Tiffany S. Lee (Diné /Lakota) is Dibé Łizhiní (Blacksheep) and born for Naałaní (Oglala Lakota). She is from Crystal, New Mexico, located on the Navajo Nation, on her mother’s side, and Pine Ridge, South Dakota on her father’s side. She received her doctorate in Sociology of Education from Stanford University’s School of Education. Her research focuses on Indigenous education and language socialization experiences. In 2003, she was awarded a post-doctoral fellowship from the American Educational Research Association to study Indigenous Learning Communities and their influences on Native students’ life goals and commitment to their Native communities. She also examines the effects of competing language ideologies on Native students’ commitment to (re)learning their heritage languages.
Her recent publications include: Critical language awareness among Native youth in New Mexico in Indigenous youth and multilingualism: language identity, ideology, and practice in dynamic cultural worlds (Routledge); “You should learn who you are through your culture”: transformative educational possibilities for Native American youth in New Mexico (co-author) in Cultural transformations: youth and pedagogies of possibility. (Harvard Education Press); Leadership and Accountability in
American Indian Education: Voices from New Mexico (co-author) in the American Journal of Education; and “If I could speak Navajo, I’d definitely speak it 24/7”: Diné youth language consciousness, activism and reclamation of Diné identity in Diné perspectives: revitalizing and reclaiming Navajo thought (University of Arizona Press). She is currently an Associate Professor and the Associate Director of Native American Studies at the University of New Mexico.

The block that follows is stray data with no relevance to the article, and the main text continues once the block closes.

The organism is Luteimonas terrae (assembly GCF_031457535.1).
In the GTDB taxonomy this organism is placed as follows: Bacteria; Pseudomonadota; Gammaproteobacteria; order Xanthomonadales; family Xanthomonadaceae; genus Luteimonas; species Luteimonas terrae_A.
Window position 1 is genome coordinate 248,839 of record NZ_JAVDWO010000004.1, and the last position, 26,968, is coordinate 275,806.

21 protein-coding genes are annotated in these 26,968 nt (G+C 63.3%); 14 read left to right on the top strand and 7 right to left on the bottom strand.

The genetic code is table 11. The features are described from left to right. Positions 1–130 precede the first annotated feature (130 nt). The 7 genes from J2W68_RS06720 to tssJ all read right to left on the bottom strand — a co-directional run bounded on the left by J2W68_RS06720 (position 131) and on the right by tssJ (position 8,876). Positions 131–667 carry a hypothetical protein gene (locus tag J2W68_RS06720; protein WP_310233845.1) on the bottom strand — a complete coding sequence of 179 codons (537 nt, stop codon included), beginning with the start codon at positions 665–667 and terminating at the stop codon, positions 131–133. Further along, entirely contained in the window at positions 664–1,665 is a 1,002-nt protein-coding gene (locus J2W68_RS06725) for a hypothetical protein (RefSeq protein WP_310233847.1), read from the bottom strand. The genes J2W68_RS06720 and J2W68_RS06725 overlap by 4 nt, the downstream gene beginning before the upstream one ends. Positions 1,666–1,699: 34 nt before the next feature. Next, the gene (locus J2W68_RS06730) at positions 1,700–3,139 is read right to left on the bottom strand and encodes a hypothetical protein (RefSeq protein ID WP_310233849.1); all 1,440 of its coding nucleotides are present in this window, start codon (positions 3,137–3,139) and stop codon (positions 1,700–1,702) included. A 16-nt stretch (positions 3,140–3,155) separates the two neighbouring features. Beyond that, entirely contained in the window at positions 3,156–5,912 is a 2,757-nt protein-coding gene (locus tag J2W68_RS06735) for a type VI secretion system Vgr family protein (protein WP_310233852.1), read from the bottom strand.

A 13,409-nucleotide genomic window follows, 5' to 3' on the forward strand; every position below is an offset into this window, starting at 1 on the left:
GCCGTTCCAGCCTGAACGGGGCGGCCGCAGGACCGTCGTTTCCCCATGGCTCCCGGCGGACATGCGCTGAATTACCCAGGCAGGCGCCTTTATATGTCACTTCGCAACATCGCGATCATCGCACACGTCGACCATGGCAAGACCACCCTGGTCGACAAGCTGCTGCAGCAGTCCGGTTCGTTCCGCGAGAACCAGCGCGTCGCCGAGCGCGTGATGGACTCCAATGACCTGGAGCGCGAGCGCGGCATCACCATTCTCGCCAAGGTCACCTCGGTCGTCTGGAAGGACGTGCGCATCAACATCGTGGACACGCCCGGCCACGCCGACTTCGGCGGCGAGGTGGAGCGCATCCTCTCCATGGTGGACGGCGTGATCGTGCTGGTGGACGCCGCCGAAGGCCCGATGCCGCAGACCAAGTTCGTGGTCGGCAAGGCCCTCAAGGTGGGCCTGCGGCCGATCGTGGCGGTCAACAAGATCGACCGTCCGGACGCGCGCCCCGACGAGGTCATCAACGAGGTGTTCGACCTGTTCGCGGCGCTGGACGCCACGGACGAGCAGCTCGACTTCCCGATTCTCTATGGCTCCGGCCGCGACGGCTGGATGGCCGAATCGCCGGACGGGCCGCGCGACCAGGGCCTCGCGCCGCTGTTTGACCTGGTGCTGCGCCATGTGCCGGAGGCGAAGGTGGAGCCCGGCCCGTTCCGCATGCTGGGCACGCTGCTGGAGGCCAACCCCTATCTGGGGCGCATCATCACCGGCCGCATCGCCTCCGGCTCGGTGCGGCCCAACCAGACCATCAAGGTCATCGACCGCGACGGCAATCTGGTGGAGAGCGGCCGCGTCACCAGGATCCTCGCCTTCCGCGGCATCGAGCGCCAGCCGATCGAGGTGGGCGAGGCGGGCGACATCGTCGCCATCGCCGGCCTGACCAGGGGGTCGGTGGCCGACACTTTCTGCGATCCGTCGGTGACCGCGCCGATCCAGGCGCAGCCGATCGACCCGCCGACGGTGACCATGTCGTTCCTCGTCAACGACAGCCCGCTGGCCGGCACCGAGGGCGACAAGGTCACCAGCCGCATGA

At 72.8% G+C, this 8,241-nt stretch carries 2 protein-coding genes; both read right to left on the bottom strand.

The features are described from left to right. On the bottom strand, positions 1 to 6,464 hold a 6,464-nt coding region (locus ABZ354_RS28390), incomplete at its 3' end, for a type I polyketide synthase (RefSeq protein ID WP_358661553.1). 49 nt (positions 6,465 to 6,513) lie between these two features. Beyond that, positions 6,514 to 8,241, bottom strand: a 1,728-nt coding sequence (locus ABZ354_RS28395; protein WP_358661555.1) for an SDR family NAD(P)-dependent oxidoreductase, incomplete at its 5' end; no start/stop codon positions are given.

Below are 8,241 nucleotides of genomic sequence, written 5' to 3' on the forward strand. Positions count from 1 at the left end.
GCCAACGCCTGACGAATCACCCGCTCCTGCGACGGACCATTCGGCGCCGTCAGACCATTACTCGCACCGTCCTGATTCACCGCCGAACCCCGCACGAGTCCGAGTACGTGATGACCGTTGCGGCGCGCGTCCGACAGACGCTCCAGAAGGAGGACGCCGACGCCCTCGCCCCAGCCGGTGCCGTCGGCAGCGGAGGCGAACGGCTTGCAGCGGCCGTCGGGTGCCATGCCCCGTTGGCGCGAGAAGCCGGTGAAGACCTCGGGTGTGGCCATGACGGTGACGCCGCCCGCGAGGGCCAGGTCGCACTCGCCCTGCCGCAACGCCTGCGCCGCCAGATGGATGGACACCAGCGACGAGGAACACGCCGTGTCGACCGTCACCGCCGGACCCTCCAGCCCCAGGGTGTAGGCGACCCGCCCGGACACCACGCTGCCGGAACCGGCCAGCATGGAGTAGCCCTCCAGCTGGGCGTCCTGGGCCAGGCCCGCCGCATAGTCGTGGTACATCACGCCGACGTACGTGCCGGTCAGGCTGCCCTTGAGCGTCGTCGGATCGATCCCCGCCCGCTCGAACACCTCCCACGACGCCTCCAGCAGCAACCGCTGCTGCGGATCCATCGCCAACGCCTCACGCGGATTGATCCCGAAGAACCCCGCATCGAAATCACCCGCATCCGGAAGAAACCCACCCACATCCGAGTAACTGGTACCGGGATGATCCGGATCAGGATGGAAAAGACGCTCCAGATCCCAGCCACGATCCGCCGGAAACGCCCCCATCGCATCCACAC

Lee, Ph.D., (Diné), Associate Professor of Native American Studies
Lloyd L. Lee, Ph.D.,
He is the Director of the Institute for American Indian Research (IFAIR) and on the council for the American Indian Studies Association.
He is the author of Diné Masculinities: Conceptualizations and Reflections (2013) and edited Diné Perspectives: Reclaiming and Revitalizing Navajo Thought (2014). His research focuses on American Indian identity, gender specifically Navajo masculinities, leadership, philosophies, transformative research, and American Indian community building.
Robin Minthorn, Ph.D. (Kiowa Tribe of Oklahoma, Apache, Nez Perce,
Umatilla and Assiniboine), Assistant Professor, Educational Leadership and
Native American Studies
Dr. Minthorn currently serves as an Assistant Professor in Educational Leadership and Native American Studies at the University of New Mexico. Robin Minthorn is an enrolled member of the Kiowa Tribe of Oklahoma and is also a descendant of the Apache, Nez Perce, Umatilla and Assiniboine nations. She attended college and graduated from the University of Oklahoma completing a Bachelor’s in Psychology and minor in Native American Studies in 2002. After completing her bachelors she went on to complete and received a Masters in Human Relations in 2004. A couple of years later Robin completed her second master’s degree, a Masters in Adult and Higher Education in 2007 while she was working at Oklahoma’s 1st tribal college, Comanche Nation College and then transitioning in her position as Coordinator of Native American Affairs at Oklahoma State University. She also taught at Pawnee Nation College for two years while working at OSU and in her doctoral program.
This April she successfully defended her dissertation entitled “Indigenizing Leadership Concepts through Perspectives of Native American College Students” at Oklahoma State University in the Educational Leadership and Policy Studies with an emphasis in Higher Education and Public Policy Program and officially receiving her Ph.D. in July 2012. Robin’s research interests include Indigenous leadership perspectives and experiences of Native college students, Indigenous female leaders, and multigenerational perspectives within tribal communities.